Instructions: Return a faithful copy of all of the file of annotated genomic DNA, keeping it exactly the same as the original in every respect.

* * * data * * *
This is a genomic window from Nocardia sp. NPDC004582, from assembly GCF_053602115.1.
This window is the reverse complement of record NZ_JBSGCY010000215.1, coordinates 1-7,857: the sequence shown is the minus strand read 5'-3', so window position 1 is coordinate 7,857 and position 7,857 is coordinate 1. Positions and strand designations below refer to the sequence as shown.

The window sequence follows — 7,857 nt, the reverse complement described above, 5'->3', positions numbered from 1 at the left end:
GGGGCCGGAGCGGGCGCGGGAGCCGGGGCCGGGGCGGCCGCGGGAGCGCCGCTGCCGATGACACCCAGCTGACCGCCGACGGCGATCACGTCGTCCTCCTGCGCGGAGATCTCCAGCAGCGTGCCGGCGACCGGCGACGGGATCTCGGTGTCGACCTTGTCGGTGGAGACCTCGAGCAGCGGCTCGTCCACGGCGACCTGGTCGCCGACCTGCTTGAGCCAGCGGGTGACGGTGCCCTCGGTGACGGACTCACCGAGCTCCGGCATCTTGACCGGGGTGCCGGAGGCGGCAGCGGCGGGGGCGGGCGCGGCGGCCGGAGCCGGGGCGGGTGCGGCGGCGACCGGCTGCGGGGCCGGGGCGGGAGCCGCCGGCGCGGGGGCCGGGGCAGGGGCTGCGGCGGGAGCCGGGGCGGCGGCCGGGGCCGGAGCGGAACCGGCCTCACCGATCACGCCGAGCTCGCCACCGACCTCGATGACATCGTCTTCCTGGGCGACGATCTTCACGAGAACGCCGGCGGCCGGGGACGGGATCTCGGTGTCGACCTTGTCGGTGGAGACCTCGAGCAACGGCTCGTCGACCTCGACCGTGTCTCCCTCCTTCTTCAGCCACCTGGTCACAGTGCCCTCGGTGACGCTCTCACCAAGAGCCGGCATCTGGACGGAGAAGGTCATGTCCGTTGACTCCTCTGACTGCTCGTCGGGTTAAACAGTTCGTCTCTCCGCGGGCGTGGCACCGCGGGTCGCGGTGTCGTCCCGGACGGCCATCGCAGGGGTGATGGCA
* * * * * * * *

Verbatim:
This is a genomic window from Nocardia sp. NPDC004582, from assembly GCF_053602115.1.
This window is the reverse complement of record NZ_JBSGCY010000215.1, coordinates 1-7,857: the sequence shown is the minus strand read 5'-3', so window position 1 is coordinate 7,857 and position 7,857 is coordinate 1. Positions and strand designations below refer to the sequence as shown.

The window sequence follows — 7,857 nt, the reverse complement described above, 5'->3', positions numbered from 1 at the left end:
GGGGCCGGAGCGGGCGCGGGAGCCGGGGCCGGGGCGGCCGCGGGAGCGCCGCTGCCGATGACACCCAGCTGACCGCCGACGGCGATCACGTCGTCCTCCTGCGCGGAGATCTCCAGCAGCGTGCCGGCGACCGGCGACGGGATCTCGGTGTCGACCTTGTCGGTGGAGACCTCGAGCAGCGGCTCGTCCACGGCGACCTGGTCGCCGACCTGCTTGAGCCAGCGGGTGACGGTGCCCTCGGTGACGGACTCACCGAGCTCCGGCATCTTGACCGGGGTGCCGGAGGCGGCAGCGGCGGGGGCGGGCGCGGCGGCCGGAGCCGGGGCGGGTGCGGCGGCGACCGGCTGCGGGGCCGGGGCGGGAGCCGCCGGCGCGGGGGCCGGGGCAGGGGCTGCGGCGGGAGCCGGGGCGGCGGCCGGGGCCGGAGCGGAACCGGCCTCACCGATCACGCCGAGCTCGCCACCGACCTCGATGACATCGTCTTCCTGGGCGACGATCTTCACGAGAACGCCGGCGGCCGGGGACGGGATCTCGGTGTCGACCTTGTCGGTGGAGACCTCGAGCAACGGCTCGTCGACCTCGACCGTGTCTCCCTCCTTCTTCAGCCACCTGGTCACAGTGCCCTCGGTGACGCTCTCACCAAGAGCCGGCATCTGGACGGAGAAGGTCATGTCCGTTGACTCCTCTGACTGCTCGTCGGGTTAAACAGTTCGTCTCTCCGCGGGCGTGGCACCGCGGGTCGCGGTGTCGTCCCGGACGGCCATCGCAGGGGTGATGGCA